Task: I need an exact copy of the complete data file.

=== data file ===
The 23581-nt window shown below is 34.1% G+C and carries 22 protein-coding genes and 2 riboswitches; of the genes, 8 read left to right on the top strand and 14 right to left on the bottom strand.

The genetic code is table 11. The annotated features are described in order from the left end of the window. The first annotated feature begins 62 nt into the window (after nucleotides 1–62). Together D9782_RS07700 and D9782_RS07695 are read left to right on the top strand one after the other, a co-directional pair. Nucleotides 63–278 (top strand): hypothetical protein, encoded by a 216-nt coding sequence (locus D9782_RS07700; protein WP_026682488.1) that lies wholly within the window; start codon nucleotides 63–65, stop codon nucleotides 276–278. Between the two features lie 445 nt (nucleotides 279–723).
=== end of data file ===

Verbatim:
The 23581-nt window shown below is 34.1% G+C and carries 22 protein-coding genes and 2 riboswitches; of the genes, 8 read left to right on the top strand and 14 right to left on the bottom strand.

The genetic code is table 11. The annotated features are described in order from the left end of the window. The first annotated feature begins 62 nt into the window (after nucleotides 1–62). Together D9782_RS07700 and D9782_RS07695 are read left to right on the top strand one after the other, a co-directional pair. Nucleotides 63–278 (top strand): hypothetical protein, encoded by a 216-nt coding sequence (locus D9782_RS07700; protein WP_026682488.1) that lies wholly within the window; start codon nucleotides 63–65, stop codon nucleotides 276–278. Between the two features lie 445 nt (nucleotides 279–723).